The current state of play with sexually transmitted infections
In recent years there has been a significant increase in new syphilis infections among gay men in NSW and Victoria2, with gonorrhoea also rising steadily3 and chlamydia in epidemic proportions. Research also suggests that same-sex attracted young Australians are five times more likely to have contracted an STI than their heterosexual peers.4
Our world leading response to HIV
Over the past three decades Australia has had one of the best responses to HIV in the world. In comparison to other similar countries, Australia has low rates of infection and has successfully managed to keep the epidemic largely contained to the population that was the initial point of infection. This success is due to the HIV/AIDS partnership between all levels of government and community organisations, HIV/AIDS research centres, GPs and the medical community, and the populations that are most directly affected.
The current state of play with HIV
Despite this, in Australia, as in many other countries which have similar epidemics (North America, Europe), there have been steady increases in new HIV infections in the last six years or so. Following a sustained decline in the annual rate of new HIV diagnoses that started in 1985, from 2000 onwards the rate has steadily increased, particularly in Victoria and Queensland. It is estimated that between 2000 and 2005 the number of new HIV diagnoses in Australia increased by 41%. As has been the case since the start of the epidemic, the large bulk of all new infections occur among gay and other homosexually active men.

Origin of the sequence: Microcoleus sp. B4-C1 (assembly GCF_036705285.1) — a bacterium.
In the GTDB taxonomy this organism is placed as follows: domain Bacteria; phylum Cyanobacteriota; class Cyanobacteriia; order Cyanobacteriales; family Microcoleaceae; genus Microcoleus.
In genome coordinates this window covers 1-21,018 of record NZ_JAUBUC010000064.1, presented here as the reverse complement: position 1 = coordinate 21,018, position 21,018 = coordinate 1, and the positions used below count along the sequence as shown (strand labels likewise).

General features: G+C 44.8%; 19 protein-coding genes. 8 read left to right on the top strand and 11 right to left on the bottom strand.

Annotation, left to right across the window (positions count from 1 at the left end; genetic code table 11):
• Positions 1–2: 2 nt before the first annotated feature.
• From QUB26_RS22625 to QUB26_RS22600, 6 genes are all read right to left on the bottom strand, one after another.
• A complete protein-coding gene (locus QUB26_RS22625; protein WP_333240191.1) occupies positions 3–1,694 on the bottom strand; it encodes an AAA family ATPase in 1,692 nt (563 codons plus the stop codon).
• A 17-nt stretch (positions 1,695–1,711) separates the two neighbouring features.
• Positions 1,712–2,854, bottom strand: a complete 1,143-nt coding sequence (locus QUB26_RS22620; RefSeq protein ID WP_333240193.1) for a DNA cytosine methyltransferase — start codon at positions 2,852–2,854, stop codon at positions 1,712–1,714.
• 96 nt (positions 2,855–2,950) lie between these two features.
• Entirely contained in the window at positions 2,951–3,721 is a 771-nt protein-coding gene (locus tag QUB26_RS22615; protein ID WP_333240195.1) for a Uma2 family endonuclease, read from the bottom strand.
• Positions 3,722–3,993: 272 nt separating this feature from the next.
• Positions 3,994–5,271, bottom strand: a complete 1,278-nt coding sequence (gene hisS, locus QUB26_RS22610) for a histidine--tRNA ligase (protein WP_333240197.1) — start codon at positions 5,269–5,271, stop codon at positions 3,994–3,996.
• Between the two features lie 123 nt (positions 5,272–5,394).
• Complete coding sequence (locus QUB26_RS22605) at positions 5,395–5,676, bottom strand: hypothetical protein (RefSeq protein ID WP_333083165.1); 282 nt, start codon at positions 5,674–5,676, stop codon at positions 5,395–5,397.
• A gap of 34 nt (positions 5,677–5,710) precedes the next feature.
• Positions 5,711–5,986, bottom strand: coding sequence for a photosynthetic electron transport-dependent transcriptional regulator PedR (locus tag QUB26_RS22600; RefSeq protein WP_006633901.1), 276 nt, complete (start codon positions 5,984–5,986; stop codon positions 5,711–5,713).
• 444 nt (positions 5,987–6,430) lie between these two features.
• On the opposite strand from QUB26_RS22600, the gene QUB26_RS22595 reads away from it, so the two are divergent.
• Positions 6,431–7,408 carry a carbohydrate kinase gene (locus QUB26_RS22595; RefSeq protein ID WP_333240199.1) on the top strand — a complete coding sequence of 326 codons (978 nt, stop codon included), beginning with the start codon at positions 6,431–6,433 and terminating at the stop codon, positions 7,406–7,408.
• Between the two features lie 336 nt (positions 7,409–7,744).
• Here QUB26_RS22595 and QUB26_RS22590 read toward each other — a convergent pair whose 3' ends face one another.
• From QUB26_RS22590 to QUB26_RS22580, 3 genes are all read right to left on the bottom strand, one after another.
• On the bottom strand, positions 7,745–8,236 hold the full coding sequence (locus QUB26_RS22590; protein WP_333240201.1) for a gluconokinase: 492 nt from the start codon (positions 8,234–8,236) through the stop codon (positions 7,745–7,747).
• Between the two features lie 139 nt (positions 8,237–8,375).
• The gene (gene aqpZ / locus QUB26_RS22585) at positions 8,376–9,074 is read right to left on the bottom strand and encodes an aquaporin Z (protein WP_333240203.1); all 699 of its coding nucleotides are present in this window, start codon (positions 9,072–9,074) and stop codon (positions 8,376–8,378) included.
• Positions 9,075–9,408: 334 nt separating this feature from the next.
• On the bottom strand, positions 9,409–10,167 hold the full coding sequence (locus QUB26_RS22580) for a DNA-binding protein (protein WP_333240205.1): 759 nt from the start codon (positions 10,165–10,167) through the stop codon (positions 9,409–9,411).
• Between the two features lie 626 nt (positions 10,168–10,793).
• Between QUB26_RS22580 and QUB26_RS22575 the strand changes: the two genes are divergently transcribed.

Revitalising Australia's response
The recent increase in HIV infections across the Australia and the continued prevalence of STI among LGBTI populations demonstrates the need for a revitalisation of Australia's response to HIV and other STI. In order to do this, the Commonwealth must show leadership and a renewed commitment to improving the sexual health of LGBTI Australians.
There are a number of key initiatives that the Commonwealth should take, namely:
- A comprehensive review of the National HIV and STI strategies, including the current Commonwealth advisory structure
- Streamlining current approval processes for Commonwealth funded HIV prevention programmes
- Ensuring that the four National HIV/AIDS, STI and Hep C Research Centres have access to increased, long-term, and secured funding
- Making available a HPV vaccine to young gay men in the same age groups as young women who currently have access to a vaccine.
The Government's Ministerial Advisory Committee on Blood Borne Viruses and Sexually Transmitted Infections reviewed national strategies in place from 2005-2008 and developed five new national strategies in 2010:
- Aboriginal & Torres Strait Islander Sexual Health & Blood Borne Viruses
- Hepatitis B
- Hepatitis C
- Sexually Transmitted Infections (STI)
Find out more about the national strategies and how they were developed.
Read our submission on the National STI Strategy.
- National Centre in HIV Epidemiology and Clinical Research (2006) 2006 Annual Surveillance Report: HIV/AIDS, viral hepatitis and sexually transmissible infections in Australia, UNSW, Sydney, p.9
- Ibid, p.18
- Ibid, p.21
- Hillier, L.,Turner, A., & Mitchell A. (2005) Writing Themselves In Again: The 2nd National Report on the Sexual Health & Wellbeing of Same-Sex Attracted Young People in Australia, Australian Research Centre in Sex, Health & Society (ARCSHS) La Trobe University, Melbourne